WASHINGTON (AP) — Officials from Poland and Polish Americans are celebrating the release of long classified U.S. documents on the 1940 slaughter of 22,000 Polish officers and prisoners in the Katyn forest on the western edge of Russia.
The U.S. National Archives released about 1,000 newly declassified documents on the massacre Monday.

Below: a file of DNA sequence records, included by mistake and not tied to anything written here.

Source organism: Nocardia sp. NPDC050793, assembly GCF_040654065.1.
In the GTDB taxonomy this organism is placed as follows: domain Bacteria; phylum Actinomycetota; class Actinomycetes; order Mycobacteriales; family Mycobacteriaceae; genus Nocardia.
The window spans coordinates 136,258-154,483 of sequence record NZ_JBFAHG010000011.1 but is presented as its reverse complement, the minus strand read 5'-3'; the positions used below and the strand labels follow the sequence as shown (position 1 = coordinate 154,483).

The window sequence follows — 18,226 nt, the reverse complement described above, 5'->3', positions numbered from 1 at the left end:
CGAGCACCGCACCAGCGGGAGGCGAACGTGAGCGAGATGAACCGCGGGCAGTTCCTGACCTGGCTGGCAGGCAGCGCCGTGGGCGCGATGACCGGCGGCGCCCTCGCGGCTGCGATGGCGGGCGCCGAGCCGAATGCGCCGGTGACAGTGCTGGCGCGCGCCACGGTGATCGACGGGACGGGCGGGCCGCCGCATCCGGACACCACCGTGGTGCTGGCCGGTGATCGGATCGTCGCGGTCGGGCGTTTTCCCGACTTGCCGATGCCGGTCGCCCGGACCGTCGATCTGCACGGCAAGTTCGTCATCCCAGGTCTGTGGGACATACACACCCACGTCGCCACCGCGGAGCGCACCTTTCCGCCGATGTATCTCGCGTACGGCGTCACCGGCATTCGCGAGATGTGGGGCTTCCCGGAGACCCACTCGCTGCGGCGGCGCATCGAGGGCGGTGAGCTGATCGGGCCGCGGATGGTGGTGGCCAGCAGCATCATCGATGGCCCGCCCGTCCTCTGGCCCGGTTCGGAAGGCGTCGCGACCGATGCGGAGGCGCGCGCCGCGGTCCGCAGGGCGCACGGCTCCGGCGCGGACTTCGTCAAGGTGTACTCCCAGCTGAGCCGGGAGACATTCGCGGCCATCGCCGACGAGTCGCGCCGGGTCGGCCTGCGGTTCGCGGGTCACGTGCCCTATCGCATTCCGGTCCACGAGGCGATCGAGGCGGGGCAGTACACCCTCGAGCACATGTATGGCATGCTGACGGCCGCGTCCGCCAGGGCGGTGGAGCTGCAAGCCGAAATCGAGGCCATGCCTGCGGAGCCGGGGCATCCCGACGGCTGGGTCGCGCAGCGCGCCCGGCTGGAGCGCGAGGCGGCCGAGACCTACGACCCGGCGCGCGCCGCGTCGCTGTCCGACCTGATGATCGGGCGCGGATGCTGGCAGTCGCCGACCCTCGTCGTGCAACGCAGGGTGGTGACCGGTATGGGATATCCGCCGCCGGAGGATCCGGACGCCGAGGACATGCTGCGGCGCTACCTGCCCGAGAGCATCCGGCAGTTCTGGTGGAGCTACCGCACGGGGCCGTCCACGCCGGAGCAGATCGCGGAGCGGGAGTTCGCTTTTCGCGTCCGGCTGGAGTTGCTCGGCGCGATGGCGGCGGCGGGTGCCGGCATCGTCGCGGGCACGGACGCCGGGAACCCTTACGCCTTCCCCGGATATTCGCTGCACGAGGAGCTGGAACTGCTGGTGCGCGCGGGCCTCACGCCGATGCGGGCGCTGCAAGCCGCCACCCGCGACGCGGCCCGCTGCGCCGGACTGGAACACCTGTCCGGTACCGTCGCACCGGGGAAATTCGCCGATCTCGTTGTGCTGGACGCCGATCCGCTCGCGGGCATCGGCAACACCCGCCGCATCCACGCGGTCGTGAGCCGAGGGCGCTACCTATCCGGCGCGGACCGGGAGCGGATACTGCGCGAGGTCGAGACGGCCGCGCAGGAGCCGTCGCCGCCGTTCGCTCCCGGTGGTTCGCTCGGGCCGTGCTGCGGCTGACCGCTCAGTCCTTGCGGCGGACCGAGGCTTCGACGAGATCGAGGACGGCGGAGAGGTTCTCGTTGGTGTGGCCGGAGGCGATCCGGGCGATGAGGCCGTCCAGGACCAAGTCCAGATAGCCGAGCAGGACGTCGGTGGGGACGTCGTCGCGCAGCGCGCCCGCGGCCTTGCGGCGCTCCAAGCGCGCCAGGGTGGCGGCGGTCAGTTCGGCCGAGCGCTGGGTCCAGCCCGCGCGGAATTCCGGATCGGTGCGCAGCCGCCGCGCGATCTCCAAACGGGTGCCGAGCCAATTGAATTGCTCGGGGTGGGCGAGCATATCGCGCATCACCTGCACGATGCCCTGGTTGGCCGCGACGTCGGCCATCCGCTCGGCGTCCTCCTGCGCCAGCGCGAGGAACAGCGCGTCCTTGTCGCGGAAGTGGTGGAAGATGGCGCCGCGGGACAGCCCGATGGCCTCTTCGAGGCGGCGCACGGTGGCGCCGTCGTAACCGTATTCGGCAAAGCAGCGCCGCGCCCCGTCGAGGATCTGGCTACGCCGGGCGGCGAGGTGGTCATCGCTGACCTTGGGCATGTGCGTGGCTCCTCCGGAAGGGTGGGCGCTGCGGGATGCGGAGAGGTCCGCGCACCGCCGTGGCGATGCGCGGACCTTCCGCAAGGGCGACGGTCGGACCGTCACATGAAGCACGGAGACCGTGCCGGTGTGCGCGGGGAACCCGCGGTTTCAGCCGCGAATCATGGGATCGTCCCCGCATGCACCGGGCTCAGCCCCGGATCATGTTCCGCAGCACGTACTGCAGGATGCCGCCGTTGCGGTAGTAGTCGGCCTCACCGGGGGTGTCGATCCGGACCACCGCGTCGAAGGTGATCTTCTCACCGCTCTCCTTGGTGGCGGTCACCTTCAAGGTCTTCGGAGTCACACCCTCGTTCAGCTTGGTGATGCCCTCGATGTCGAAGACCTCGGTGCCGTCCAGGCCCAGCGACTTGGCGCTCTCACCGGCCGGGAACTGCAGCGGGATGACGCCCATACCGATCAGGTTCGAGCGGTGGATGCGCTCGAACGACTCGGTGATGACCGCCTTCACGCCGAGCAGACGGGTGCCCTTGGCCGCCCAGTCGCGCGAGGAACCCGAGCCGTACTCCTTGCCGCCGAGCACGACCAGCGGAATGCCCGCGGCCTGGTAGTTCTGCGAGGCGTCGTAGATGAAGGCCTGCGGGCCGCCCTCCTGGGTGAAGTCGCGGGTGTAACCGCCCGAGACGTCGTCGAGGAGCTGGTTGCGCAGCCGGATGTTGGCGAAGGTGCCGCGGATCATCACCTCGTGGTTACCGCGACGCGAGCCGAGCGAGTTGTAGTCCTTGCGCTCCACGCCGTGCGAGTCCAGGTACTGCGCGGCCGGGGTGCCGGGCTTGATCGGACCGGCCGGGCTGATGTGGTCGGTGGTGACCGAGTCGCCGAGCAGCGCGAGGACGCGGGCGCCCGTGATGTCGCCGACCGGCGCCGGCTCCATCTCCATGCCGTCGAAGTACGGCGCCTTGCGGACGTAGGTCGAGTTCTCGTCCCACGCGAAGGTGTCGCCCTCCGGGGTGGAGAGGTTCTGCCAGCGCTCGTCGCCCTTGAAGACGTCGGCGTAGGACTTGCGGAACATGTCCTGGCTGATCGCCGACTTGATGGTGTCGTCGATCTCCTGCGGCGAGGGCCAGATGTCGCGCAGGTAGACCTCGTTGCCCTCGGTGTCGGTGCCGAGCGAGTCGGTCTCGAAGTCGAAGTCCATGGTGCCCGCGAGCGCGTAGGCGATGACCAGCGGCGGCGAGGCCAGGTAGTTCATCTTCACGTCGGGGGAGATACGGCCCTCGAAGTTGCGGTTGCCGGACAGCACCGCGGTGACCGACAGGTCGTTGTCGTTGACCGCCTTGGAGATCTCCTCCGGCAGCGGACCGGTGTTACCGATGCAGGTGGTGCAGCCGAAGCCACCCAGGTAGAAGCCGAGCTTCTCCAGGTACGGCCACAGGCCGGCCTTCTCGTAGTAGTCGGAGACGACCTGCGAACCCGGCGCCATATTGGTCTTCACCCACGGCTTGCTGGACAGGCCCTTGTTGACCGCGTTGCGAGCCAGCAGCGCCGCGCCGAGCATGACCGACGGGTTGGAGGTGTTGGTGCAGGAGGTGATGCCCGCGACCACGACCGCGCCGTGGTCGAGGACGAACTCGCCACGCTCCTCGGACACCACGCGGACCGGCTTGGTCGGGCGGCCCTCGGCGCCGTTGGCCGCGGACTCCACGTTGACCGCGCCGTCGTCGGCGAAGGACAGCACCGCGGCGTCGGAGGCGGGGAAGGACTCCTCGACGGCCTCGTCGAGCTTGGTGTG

Ohio Rep. Marcy Kaptur called the release a "momentous occasion" in an effort to "make history whole." The release was a result of her request for an executive order from President Barack Obama to declassify the long-secret records.
The documents lend weight to the belief that suppression within the U.S. government helped cover up Soviet guilt in the killing. The Soviets had accused Nazi Germany of the massacre.